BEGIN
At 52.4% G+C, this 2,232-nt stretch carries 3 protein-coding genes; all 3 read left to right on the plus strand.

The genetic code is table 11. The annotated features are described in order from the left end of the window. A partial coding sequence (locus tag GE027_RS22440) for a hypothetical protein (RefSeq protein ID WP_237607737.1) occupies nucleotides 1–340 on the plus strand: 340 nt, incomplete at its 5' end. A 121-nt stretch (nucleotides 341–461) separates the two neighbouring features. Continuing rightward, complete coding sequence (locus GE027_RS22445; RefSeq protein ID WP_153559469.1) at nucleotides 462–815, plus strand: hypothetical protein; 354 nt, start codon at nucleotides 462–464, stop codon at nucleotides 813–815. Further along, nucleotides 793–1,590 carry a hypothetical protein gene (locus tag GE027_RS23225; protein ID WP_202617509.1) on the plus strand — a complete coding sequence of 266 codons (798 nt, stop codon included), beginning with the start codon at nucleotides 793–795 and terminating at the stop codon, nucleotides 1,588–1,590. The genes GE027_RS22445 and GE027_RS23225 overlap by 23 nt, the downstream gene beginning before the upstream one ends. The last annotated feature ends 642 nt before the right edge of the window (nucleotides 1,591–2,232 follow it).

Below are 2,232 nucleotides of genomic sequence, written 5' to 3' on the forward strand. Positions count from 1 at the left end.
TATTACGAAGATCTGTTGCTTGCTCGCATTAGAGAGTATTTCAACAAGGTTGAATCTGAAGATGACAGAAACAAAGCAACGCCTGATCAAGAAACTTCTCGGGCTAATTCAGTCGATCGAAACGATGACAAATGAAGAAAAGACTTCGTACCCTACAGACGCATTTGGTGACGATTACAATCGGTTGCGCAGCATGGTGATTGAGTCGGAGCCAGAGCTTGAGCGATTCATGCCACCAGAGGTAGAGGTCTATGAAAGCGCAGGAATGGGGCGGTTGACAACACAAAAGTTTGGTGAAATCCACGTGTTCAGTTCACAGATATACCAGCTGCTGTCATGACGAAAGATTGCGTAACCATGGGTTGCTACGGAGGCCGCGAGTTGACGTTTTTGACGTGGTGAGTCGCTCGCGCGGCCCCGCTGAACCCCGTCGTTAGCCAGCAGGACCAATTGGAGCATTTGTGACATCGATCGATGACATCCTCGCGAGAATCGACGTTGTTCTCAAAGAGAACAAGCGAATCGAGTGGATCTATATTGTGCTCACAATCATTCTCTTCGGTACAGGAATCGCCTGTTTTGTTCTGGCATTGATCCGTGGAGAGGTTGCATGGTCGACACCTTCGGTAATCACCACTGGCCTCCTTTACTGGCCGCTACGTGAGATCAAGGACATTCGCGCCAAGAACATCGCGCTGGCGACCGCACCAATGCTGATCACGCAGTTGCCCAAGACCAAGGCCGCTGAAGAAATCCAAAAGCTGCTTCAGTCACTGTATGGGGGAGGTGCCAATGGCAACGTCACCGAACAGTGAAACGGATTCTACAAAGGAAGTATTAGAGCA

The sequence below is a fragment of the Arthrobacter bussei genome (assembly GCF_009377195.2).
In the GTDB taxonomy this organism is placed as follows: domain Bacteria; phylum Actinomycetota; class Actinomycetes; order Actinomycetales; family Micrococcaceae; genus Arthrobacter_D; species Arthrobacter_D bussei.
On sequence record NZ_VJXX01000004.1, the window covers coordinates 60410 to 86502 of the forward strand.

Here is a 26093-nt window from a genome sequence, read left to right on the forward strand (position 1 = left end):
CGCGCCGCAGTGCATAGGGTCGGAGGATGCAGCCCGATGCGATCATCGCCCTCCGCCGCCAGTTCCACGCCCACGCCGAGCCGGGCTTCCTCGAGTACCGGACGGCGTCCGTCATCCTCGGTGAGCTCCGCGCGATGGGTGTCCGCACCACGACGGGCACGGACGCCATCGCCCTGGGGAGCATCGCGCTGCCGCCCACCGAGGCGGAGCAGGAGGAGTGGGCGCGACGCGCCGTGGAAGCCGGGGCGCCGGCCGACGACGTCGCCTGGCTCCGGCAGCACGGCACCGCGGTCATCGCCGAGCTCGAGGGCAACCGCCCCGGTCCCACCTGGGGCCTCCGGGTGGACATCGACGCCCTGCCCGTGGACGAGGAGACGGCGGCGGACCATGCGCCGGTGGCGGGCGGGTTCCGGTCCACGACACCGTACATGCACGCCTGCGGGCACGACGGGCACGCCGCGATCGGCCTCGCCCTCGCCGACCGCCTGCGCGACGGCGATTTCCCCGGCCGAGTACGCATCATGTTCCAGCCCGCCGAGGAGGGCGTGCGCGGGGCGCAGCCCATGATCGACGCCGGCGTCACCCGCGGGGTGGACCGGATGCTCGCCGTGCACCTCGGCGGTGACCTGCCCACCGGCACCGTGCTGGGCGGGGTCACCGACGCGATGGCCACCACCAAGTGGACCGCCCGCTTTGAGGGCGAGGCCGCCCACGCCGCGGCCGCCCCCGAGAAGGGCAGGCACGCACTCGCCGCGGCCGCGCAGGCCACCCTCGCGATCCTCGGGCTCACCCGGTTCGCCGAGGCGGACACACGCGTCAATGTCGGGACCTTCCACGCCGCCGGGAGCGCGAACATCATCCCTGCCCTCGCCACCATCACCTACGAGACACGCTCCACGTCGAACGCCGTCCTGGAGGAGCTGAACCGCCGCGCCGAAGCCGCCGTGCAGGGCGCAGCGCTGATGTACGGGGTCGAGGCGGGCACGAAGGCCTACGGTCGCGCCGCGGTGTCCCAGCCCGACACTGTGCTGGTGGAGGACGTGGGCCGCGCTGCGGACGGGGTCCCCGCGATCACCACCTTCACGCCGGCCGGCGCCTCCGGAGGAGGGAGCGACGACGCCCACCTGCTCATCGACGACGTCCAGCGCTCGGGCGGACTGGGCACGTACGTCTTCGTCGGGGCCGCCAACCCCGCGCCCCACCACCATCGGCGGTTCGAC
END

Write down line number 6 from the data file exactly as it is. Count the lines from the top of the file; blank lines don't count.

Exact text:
In the GTDB taxonomy this organism is placed as follows: domain Bacteria; phylum Actinomycetota; class Actinomycetes; order Actinomycetales; family Micrococcaceae; genus Arthrobacter_D; species Arthrobacter_D bussei.